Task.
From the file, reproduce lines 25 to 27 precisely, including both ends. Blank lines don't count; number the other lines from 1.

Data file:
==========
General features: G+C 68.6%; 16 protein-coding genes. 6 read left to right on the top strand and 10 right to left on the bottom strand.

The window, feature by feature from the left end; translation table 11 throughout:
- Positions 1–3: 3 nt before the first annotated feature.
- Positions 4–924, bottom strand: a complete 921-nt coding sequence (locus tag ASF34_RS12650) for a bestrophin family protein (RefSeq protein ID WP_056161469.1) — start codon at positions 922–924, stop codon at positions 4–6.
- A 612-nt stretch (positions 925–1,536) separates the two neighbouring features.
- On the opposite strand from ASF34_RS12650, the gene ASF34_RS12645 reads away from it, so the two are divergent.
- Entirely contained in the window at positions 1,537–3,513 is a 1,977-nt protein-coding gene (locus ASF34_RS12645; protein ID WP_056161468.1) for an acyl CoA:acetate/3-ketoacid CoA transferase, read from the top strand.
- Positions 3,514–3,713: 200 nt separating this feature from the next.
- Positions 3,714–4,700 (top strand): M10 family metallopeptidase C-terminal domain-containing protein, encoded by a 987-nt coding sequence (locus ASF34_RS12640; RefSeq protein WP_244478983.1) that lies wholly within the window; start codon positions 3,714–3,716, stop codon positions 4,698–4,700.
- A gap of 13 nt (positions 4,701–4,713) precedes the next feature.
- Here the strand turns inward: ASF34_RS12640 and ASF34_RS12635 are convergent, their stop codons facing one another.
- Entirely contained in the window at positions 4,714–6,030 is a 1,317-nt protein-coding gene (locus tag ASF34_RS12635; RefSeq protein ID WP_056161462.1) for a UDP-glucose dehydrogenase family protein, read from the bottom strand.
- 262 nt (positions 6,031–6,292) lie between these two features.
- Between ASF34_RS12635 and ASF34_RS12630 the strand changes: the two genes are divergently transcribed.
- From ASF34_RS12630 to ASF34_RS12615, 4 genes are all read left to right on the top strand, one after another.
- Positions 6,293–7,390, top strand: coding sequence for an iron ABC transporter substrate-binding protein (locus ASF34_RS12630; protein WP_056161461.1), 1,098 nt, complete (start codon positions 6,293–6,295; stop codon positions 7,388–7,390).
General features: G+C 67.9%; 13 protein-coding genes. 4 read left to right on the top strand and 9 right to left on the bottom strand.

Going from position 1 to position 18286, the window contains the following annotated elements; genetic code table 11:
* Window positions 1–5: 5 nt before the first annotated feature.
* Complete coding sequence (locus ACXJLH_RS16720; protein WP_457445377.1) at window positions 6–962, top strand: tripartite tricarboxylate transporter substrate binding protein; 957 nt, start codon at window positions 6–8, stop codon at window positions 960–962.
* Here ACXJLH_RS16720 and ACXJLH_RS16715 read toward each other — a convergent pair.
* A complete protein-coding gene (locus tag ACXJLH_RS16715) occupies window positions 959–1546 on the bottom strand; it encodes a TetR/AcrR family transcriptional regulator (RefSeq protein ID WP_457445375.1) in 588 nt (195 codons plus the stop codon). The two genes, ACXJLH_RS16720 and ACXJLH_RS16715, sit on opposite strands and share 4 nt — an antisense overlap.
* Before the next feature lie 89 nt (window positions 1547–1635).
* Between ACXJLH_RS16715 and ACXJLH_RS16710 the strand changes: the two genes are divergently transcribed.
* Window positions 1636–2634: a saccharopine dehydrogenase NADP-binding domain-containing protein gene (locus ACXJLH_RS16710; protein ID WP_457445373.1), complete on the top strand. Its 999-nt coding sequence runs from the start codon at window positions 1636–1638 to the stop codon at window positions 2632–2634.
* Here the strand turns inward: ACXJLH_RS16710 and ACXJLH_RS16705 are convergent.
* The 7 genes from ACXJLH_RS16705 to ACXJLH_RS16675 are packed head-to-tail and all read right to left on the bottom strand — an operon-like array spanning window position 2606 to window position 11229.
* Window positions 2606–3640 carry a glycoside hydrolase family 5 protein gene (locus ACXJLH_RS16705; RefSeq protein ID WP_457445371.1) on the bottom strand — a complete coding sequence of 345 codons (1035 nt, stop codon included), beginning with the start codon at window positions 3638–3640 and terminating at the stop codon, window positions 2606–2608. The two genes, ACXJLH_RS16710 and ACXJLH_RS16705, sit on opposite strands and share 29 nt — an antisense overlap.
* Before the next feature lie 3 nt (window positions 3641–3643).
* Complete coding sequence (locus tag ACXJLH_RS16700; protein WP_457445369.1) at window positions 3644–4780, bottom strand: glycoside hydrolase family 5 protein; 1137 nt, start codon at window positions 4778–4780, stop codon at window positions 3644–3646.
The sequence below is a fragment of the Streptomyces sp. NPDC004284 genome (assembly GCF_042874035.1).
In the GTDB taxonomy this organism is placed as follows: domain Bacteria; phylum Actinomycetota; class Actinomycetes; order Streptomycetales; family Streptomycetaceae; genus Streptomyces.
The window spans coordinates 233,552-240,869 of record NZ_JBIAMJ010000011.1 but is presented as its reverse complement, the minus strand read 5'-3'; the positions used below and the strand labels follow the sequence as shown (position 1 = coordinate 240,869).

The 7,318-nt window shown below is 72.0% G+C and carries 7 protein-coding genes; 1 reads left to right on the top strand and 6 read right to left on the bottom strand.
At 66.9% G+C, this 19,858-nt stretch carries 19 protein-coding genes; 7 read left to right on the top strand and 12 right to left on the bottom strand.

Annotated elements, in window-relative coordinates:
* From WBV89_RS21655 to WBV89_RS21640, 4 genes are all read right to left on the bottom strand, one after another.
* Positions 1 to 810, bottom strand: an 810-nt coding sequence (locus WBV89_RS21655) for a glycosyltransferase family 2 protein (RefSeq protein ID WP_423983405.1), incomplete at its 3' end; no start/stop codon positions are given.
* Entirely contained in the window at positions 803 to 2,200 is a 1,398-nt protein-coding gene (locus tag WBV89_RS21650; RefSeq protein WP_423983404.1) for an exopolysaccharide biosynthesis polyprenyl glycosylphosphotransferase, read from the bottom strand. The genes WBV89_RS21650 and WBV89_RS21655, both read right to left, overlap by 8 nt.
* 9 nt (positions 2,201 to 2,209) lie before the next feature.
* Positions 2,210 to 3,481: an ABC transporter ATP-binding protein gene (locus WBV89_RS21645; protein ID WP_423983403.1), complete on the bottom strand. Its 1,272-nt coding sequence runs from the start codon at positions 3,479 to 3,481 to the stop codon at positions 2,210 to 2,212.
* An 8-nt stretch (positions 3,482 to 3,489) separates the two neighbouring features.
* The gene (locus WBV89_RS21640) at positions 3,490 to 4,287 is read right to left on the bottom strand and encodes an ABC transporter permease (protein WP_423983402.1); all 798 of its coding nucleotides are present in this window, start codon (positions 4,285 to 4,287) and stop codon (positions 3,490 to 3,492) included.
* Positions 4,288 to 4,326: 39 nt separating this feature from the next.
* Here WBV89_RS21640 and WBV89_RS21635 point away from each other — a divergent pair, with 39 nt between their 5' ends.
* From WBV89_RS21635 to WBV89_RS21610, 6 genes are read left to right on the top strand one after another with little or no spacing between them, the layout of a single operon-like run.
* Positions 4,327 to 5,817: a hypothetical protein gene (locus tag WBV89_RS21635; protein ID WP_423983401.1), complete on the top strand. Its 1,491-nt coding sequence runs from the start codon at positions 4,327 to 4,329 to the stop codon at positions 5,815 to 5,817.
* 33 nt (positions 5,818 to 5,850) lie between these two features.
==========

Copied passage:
* Window positions 1636–2634: a saccharopine dehydrogenase NADP-binding domain-containing protein gene (locus ACXJLH_RS16710; protein ID WP_457445373.1), complete on the top strand. Its 999-nt coding sequence runs from the start codon at window positions 1636–1638 to the stop codon at window positions 2632–2634.
* Here the strand turns inward: ACXJLH_RS16710 and ACXJLH_RS16705 are convergent.
* The 7 genes from ACXJLH_RS16705 to ACXJLH_RS16675 are packed head-to-tail and all read right to left on the bottom strand — an operon-like array spanning window position 2606 to window position 11229.